How your pregnancy diet can give your baby a taste for fruits and vegetables.
Mom's Tip of the Week
Did you know...?
Focusing on healthful foods may benefit your pregnancy. In a recent study, women who ate a diet that included plenty of vegetables, fruits, whole grains, and water had a much lower risk of preterm delivery. Another perk: The flavors of the foods you’re eating will wind up in the amniotic fluid your baby is swallowing. Eating a variety of healthful options today can help your baby develop a taste for them after his birth.
Your Baby at 21 Weeks Pregnant
What's Happening in There
- Your baby at 21 weeks is about the size of a long banana—weighing about 11 ounces and measuring seven inches long. He continues to use the nutrients you provide him to gain weight and fill out.
- His bones are continuing to harden and lengthen. Cartilage throughout your little one’s body is turning to bone, and those bones are continuing to grow and get stronger each day.
- His digestive system is maturing. Your baby is still getting most of his nourishment through the placenta, but he is also able to swallow amniotic fluid, digest it, and pass the waste to his large bowel.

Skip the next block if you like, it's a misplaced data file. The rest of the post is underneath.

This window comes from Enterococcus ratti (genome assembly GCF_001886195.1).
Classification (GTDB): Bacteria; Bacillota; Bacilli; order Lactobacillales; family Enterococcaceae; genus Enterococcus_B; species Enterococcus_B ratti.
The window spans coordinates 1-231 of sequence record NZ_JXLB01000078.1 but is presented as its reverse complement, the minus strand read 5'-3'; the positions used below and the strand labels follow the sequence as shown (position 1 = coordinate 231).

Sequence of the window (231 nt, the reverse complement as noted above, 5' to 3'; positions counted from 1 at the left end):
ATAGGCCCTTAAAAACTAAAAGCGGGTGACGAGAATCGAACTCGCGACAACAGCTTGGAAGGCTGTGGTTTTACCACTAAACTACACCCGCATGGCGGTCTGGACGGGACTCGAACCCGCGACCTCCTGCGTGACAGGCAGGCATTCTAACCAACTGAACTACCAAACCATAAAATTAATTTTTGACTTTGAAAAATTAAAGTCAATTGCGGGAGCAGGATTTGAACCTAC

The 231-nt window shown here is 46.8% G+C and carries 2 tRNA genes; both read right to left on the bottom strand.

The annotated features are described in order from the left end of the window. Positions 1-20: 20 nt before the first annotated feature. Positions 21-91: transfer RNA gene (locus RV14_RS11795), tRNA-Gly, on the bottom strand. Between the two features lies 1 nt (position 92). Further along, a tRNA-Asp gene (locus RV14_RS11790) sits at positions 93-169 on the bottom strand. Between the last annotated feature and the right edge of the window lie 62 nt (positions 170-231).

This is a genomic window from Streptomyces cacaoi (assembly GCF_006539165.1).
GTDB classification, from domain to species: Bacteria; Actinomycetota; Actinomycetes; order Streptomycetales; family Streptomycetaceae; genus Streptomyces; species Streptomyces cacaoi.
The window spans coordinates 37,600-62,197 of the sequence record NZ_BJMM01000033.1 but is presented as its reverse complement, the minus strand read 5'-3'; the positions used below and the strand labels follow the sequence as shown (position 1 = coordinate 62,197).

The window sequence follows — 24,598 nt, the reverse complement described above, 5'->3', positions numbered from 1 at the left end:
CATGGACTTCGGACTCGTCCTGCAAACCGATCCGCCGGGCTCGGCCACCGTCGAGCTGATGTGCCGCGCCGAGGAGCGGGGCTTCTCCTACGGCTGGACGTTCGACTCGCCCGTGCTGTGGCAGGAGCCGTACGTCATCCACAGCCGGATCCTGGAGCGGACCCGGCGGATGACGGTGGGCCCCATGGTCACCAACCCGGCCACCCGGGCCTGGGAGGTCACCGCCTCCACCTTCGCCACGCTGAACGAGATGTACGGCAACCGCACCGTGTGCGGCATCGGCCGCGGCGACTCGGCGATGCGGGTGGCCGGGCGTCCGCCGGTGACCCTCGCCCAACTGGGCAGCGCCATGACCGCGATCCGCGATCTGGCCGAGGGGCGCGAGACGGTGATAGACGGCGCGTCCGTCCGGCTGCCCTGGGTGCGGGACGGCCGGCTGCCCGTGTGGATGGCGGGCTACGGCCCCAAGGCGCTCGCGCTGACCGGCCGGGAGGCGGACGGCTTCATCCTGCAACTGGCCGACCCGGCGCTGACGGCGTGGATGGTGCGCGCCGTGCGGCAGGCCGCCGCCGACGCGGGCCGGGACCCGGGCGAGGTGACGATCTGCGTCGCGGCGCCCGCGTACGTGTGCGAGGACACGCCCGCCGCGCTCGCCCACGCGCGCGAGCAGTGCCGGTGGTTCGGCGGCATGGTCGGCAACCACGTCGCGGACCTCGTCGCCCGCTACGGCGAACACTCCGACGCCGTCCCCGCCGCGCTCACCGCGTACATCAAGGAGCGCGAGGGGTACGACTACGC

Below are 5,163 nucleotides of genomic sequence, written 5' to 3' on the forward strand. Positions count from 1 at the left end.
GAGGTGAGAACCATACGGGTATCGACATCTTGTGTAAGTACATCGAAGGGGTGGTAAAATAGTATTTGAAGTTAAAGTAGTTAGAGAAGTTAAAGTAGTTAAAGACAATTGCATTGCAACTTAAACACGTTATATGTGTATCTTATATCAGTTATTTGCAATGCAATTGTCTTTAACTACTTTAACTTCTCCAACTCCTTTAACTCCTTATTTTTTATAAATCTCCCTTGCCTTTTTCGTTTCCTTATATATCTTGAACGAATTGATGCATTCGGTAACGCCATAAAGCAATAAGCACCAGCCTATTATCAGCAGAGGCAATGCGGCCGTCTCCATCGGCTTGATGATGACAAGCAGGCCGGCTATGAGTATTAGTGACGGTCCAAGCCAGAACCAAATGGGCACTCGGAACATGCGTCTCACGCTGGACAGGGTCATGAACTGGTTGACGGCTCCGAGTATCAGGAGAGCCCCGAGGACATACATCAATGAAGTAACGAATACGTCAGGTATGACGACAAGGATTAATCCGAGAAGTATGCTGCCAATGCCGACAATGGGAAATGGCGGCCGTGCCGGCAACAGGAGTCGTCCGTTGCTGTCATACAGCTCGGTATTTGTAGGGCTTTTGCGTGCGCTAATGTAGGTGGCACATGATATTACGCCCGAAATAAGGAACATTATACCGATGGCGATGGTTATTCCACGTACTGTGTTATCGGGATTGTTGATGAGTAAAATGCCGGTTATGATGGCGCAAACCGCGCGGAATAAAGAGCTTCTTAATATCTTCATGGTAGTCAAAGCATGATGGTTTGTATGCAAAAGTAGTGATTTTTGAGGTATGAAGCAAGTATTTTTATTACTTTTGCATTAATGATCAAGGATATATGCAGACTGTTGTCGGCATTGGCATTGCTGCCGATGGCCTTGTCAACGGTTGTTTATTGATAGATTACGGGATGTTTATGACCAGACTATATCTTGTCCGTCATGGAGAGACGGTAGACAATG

- His blood cell formation is taking the next step. Up until this point, your baby’s blood cells were produced by his liver and spleen, but now his bone marrow is ready to contribute. It will be the major production site for his red blood cells—which ensure oxygen gets to every part of his developing body—starting at 21 weeks pregnant and continuing after birth.
Baby Brain Waves
Your Baby’s Brain Development
At 21 weeks pregnant, your baby’s cognitive development is hard at work. Inside your baby’s brain, neurons are connecting to muscle, so your baby is becoming more active—especially since he still has plenty of room to stretch and move.
Real Issues, Real Solutions
The issue: Eating healthfully can be tough—especially when your energy for cooking may be low at certain periods in your pregnancy.
The solution: These easy tips will help you stay on track nutritionally, for you and your baby.
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